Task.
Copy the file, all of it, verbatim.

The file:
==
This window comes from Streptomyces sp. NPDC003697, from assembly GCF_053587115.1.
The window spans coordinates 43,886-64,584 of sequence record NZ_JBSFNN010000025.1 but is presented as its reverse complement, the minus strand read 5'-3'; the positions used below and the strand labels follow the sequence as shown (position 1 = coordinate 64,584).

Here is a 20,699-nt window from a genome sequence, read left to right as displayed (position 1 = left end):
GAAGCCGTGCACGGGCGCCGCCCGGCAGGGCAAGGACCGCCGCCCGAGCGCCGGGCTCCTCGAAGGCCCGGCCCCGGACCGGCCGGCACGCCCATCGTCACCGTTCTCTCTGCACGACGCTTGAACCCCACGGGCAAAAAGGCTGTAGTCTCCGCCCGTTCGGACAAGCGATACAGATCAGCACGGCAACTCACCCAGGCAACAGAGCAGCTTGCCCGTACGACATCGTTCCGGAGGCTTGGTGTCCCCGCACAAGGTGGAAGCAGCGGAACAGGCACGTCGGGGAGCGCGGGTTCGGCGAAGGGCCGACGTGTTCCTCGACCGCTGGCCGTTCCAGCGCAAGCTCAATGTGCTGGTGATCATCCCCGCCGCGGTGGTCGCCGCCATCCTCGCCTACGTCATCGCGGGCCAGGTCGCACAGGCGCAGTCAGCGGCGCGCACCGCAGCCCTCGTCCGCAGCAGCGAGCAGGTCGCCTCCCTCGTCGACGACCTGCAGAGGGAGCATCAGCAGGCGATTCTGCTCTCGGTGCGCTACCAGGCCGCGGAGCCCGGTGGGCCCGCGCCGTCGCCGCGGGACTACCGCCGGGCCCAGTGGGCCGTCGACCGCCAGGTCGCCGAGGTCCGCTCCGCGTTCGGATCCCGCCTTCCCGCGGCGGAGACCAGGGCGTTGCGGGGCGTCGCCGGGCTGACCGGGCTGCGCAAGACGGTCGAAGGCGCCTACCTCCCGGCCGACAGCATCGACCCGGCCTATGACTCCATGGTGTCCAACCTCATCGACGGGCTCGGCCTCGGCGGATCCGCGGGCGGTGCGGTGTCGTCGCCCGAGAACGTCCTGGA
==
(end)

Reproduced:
This window comes from Streptomyces sp. NPDC003697, from assembly GCF_053587115.1.
The window spans coordinates 43,886-64,584 of sequence record NZ_JBSFNN010000025.1 but is presented as its reverse complement, the minus strand read 5'-3'; the positions used below and the strand labels follow the sequence as shown (position 1 = coordinate 64,584).

Here is a 20,699-nt window from a genome sequence, read left to right as displayed (position 1 = left end):
GAAGCCGTGCACGGGCGCCGCCCGGCAGGGCAAGGACCGCCGCCCGAGCGCCGGGCTCCTCGAAGGCCCGGCCCCGGACCGGCCGGCACGCCCATCGTCACCGTTCTCTCTGCACGACGCTTGAACCCCACGGGCAAAAAGGCTGTAGTCTCCGCCCGTTCGGACAAGCGATACAGATCAGCACGGCAACTCACCCAGGCAACAGAGCAGCTTGCCCGTACGACATCGTTCCGGAGGCTTGGTGTCCCCGCACAAGGTGGAAGCAGCGGAACAGGCACGTCGGGGAGCGCGGGTTCGGCGAAGGGCCGACGTGTTCCTCGACCGCTGGCCGTTCCAGCGCAAGCTCAATGTGCTGGTGATCATCCCCGCCGCGGTGGTCGCCGCCATCCTCGCCTACGTCATCGCGGGCCAGGTCGCACAGGCGCAGTCAGCGGCGCGCACCGCAGCCCTCGTCCGCAGCAGCGAGCAGGTCGCCTCCCTCGTCGACGACCTGCAGAGGGAGCATCAGCAGGCGATTCTGCTCTCGGTGCGCTACCAGGCCGCGGAGCCCGGTGGGCCCGCGCCGTCGCCGCGGGACTACCGCCGGGCCCAGTGGGCCGTCGACCGCCAGGTCGCCGAGGTCCGCTCCGCGTTCGGATCCCGCCTTCCCGCGGCGGAGACCAGGGCGTTGCGGGGCGTCGCCGGGCTGACCGGGCTGCGCAAGACGGTCGAAGGCGCCTACCTCCCGGCCGACAGCATCGACCCGGCCTATGACTCCATGGTGTCCAACCTCATCGACGGGCTCGGCCTCGGCGGATCCGCGGGCGGTGCGGTGTCGTCGCCCGAGAACGTCCTGGA